A variety of treatments are available for people living with dystonia; deep brain stimulation (DBS) can be a beneficial treatment option for improving their quality of life. The treatment involves the placement of two electrodes into the brain, connected by a wire under the skin to a stimulator, usually placed in the patient’s chest or abdomen.1 The DBS system delivers targeted electrical impulses to specific regions of the brain, to block signals, resulting in improvement of dystonia symptoms.2
Guide-XT, a new visualisation software developed by Boston Scientific, is being utilised by a team at the Würzburg University Hospital in order to optimise DBS programming and significantly reducing the time required to deliver the best results for patients. We discussed their work using visualisation software, such as Guide-XT, with Professor Jens Volkmann, Full Professor and Chairman; Dr Philip Capetian, Senior Consultant, Head of DBS Outpatient Clinic; and Dr Martin Reich, Junior Research Group Leader. Prof Volkmann believes: “DBS is the only therapy that is targeting the cause of dystonia,” supported by Dr Reich who emphasises that: “Visualisation software will change the way we programme patients in the future.”
Visualisation software is the Google Maps for DBS
To understand how visualisation software, such as Guide-XT, works, Prof Volkmann explains: “The impact of DBS is all about location. You need to know exactly which few cubic millimetres of tissue in a certain area need to be stimulated to produce the best possible effects and to avoid adverse effects. In a way, it [visualisation software] is like GPS or Google Maps: it helps us to orient ourselves in 3D space.”
The benefits of this are multifaceted, including confidence in placement to avoid adverse effects and to achieve optimal results: “Having an anatomical programming approach at our fingertips is really making things easier. It has already changed our approach, especially for dystonia patients… we gained a lot of confidence to programme,” explains Dr Capetian.
Time can be a significant barrier when programming DBS, but with Guide-XT, this issue is irradicated, as Dr Capetian adds: “In the past, I needed to test the patients, and for dystonia it was a bit problematic because you wouldn’t have immediate responses… now you really know where your electrodes are located, and you can simulate the field you can achieve with stimulation.” Therefore, physicians can achieve optimal results from your initial visit.
Overview on the left Globus pallidus internus (GPI, orange) with stimulation electrode (red) in place. Surrounding structures, segmented for this patient’s specific anatomy. The programming settings created by the physician are displayed on the right side of the screen and represented in red on the image on the left as the region that will be activated to provide the best outcomes for the patient.
Tapping into Big Data
Guide-XT has an impact that goes beyond individual patient cases. “We are in an era of digital revolution and we should learn from the approaches that come from totally different fields,” says Prof Volkmann. We are starting to see the impact of Big Data in other industries, and the potential in healthcare is seemingly infinite. With the Guide-XT system, we can pool data to improve diagnosis and treatment pathways.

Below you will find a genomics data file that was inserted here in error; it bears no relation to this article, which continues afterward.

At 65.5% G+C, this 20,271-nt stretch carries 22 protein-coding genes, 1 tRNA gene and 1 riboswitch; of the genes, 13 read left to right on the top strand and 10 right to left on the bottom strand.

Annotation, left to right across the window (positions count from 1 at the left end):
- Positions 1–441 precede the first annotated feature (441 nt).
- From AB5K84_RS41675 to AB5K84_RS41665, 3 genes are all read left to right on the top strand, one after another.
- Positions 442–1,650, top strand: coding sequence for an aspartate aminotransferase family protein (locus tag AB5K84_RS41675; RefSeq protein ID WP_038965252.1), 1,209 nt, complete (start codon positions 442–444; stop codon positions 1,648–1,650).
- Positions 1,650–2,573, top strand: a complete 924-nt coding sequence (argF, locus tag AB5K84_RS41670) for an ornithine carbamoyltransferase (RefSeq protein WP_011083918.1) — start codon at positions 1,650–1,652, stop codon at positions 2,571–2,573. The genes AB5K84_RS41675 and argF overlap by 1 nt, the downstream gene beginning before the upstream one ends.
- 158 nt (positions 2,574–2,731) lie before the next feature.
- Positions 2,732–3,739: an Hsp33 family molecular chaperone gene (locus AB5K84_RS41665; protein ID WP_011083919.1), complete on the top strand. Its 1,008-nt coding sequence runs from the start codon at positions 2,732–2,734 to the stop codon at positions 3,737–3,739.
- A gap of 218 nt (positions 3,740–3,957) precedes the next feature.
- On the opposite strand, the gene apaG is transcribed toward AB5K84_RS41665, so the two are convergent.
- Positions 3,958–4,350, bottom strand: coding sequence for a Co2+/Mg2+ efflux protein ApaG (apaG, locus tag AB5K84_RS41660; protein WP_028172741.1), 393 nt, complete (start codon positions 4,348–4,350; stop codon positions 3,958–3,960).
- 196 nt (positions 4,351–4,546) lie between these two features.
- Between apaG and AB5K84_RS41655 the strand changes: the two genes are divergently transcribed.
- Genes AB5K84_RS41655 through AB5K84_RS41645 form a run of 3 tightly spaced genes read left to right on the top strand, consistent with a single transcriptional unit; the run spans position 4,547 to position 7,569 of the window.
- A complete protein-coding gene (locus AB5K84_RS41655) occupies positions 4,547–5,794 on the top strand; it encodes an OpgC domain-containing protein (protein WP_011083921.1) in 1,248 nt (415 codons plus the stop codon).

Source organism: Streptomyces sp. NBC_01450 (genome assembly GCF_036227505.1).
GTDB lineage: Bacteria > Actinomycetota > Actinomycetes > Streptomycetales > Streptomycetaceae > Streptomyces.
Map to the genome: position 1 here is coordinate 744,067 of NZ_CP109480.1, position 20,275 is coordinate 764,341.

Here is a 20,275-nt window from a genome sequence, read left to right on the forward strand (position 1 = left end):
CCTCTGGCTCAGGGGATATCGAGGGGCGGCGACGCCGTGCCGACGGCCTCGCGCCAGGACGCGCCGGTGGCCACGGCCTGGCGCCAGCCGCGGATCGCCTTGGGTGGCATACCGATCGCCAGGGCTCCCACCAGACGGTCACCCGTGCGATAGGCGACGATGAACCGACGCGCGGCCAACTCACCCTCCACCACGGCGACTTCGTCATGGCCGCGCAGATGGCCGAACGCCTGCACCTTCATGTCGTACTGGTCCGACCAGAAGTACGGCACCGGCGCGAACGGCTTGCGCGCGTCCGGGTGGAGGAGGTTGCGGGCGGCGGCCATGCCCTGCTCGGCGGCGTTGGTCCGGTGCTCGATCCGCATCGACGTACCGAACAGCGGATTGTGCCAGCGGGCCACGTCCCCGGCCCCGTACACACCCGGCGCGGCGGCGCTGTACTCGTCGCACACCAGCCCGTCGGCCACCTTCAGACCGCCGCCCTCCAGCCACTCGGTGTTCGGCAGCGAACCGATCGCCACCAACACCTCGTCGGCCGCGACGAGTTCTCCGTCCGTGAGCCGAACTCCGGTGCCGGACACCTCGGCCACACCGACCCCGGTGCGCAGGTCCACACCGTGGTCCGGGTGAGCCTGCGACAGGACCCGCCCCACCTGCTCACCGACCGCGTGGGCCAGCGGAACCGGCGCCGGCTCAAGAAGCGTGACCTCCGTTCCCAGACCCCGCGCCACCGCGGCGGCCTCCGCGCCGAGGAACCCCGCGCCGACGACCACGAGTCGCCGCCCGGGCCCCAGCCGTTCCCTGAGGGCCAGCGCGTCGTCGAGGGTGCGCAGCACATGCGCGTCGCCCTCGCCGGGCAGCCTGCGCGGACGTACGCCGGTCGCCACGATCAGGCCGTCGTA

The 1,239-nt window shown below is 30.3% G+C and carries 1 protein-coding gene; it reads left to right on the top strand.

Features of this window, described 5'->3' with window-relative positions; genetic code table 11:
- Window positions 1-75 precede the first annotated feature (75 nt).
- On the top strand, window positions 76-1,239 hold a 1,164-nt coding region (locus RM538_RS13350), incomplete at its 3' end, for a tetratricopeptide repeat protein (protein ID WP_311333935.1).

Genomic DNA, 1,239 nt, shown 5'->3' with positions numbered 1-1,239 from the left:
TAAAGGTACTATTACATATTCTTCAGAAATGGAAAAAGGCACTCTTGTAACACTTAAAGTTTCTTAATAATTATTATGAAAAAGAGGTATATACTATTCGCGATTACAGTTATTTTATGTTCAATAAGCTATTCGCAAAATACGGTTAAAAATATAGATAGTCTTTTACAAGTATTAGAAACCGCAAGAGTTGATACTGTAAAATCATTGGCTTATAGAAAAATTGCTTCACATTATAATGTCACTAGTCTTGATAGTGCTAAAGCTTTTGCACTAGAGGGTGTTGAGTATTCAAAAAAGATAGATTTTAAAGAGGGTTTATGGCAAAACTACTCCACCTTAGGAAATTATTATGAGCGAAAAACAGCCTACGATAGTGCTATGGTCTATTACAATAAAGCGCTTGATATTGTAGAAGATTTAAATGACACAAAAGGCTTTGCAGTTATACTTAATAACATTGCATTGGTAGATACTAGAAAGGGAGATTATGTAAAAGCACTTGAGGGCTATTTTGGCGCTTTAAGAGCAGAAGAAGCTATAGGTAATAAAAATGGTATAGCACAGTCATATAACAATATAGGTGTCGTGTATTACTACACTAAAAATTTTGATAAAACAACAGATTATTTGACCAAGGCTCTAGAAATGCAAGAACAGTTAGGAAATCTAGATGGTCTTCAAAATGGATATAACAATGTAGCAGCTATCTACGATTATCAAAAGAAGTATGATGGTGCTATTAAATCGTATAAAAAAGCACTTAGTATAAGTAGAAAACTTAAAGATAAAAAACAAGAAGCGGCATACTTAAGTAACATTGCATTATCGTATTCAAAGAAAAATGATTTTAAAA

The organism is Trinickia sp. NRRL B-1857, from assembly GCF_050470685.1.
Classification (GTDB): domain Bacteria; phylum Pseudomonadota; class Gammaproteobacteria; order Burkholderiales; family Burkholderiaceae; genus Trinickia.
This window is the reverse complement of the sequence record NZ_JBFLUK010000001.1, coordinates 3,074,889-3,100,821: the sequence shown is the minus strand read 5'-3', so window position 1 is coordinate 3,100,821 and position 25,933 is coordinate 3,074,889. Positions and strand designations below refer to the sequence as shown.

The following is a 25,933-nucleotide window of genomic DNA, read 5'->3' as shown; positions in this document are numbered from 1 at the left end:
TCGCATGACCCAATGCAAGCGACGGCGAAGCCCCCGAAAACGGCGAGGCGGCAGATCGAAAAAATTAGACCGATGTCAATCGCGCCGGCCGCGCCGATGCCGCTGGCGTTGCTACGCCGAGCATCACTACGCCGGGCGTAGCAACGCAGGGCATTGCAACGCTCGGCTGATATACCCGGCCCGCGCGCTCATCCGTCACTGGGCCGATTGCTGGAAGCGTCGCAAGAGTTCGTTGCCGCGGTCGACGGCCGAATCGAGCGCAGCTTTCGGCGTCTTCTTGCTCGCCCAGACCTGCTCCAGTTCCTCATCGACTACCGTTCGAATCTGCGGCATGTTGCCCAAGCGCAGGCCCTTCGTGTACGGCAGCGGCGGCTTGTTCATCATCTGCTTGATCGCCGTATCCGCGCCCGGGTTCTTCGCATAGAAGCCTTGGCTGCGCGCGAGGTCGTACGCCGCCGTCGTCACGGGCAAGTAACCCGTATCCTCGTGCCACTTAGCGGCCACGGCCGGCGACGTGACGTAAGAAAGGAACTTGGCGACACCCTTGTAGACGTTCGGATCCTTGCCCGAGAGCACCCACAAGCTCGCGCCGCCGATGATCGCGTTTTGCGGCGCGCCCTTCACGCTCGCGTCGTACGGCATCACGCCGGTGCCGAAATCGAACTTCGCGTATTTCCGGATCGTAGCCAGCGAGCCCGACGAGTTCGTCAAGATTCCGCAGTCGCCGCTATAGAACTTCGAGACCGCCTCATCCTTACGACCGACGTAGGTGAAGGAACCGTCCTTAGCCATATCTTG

This pool of data is already being captured and having a positive impact. Dr Capetian explains: “For many years, we have been collecting outcome data from our patients, so we have been collecting pre-operative data from all of our DBS patients and we have been collecting the clinical outcome data in a very broad sense and now we are starting to analyse the imaging data.” By harnessing the data of many patients, physicians can see the bigger picture and use this to more accurately treat a wider range of patients: “This can inform programming because you can create maps of multiple patients where you see certain responses or adverse effects,” adds Prof Volkmann.
What are the benefits of this personalised treatment for people living with dystonia?
Prof Volkmann believes that patients are put off because “they are afraid of adverse effects.” These adverse side effects are caused if the electrodes are not positioned in the optimal area of the brain or if they are inappropriately programmed – both of which are difficult to predict; however, visualisation software has changed the game for patients. “We can look at the images and verify the lead position and then make an educated choice. That is the big difference. This educated choice is much more likely to get a good clinical solution, in a much shorter time,” says Prof Volkmann.
This software is not just benefiting newly diagnosed dystonia patients, but also those who have established good outcomes, as Dr Reich recalls: “I remember a dystonia patient who had a really great response to DBS; she had 80% of symptom control, but at this time she had a little bit of cervical dystonia, which she suffered from and had a lot of neck pain. We went to the visualisation software and saw that the DBS electrode was nicely placed but we were stimulating too deep, so we changed it. This was a game-changer, for me, it wasn’t a troubleshooting case, but it was an efficacy case where she was already a good responder.”
Like most things within healthcare, this is not a ‘one size fits all’ treatment, and Dr Capetian reminds us that Guide-XT with DBS can provide targeted, individualised medicine: “We cannot make everything perfect by using our approaches and anatomy-based programmes, but most patients have some benefit…even patients out there who have been unhappy for years and years.”